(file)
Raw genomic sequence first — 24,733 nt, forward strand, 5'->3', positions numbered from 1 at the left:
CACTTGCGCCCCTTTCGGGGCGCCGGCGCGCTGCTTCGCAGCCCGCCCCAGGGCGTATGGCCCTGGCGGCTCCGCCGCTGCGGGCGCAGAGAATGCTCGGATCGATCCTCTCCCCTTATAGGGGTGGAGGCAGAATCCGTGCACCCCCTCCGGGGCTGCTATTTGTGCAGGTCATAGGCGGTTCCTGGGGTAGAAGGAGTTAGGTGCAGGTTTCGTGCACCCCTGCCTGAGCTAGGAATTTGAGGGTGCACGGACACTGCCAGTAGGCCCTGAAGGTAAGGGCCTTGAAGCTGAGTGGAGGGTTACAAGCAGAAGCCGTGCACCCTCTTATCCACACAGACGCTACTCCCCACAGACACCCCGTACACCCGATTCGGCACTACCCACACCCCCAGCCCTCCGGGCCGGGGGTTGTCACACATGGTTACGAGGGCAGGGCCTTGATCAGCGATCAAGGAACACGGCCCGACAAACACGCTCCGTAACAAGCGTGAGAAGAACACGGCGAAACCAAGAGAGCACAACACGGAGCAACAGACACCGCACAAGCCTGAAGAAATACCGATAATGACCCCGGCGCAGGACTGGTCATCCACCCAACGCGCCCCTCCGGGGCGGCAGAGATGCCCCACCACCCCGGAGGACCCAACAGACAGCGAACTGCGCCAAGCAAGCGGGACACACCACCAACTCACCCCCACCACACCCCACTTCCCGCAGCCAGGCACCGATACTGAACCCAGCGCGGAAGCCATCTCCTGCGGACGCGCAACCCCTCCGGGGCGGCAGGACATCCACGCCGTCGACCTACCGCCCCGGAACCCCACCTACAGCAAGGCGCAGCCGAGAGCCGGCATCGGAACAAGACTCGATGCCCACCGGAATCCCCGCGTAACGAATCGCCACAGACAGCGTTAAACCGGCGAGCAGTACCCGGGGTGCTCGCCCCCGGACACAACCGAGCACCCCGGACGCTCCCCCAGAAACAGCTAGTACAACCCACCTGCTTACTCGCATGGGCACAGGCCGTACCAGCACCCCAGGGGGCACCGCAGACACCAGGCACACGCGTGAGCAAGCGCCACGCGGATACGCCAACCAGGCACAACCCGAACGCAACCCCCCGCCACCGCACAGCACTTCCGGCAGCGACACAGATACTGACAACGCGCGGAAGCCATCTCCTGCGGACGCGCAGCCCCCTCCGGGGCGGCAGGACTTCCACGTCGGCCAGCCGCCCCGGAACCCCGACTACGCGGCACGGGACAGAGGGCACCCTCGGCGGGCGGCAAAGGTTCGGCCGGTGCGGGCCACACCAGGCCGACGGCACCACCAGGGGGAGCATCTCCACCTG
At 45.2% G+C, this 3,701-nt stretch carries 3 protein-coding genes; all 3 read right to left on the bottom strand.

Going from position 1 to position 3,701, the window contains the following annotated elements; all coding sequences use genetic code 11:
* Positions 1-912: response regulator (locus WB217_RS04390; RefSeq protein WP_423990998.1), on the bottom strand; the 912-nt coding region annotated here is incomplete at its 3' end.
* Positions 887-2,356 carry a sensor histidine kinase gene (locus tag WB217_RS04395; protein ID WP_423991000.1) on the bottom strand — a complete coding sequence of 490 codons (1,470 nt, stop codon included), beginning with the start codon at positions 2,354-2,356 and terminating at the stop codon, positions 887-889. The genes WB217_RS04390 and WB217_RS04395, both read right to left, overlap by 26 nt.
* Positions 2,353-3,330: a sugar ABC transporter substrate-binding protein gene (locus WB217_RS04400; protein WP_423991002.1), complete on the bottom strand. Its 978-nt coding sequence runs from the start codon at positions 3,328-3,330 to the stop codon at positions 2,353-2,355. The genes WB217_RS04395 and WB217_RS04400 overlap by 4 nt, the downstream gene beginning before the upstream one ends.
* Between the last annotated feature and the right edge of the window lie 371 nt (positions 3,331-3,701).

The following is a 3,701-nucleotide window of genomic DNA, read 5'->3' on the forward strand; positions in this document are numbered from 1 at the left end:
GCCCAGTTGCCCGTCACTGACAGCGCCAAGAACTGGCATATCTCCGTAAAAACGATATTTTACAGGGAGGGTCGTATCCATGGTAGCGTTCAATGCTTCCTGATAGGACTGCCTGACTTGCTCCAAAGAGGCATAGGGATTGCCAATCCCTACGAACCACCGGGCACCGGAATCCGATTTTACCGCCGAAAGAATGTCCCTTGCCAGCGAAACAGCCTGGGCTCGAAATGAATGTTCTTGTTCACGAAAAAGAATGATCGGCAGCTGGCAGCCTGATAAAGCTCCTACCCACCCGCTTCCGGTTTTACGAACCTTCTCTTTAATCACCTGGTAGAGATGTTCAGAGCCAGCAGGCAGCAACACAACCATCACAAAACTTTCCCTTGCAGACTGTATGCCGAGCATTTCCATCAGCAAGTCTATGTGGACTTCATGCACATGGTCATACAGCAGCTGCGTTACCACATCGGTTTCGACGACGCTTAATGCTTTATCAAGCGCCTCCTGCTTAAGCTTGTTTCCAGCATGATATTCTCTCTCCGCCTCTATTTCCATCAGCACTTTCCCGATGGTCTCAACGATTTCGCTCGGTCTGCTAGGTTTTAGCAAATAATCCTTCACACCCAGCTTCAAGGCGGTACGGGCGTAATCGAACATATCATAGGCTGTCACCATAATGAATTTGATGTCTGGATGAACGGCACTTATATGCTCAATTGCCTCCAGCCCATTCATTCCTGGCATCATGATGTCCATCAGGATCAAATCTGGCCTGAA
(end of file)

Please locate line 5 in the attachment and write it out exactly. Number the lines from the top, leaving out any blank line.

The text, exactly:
* Positions 1-912: response regulator (locus WB217_RS04390; RefSeq protein WP_423990998.1), on the bottom strand; the 912-nt coding region annotated here is incomplete at its 3' end.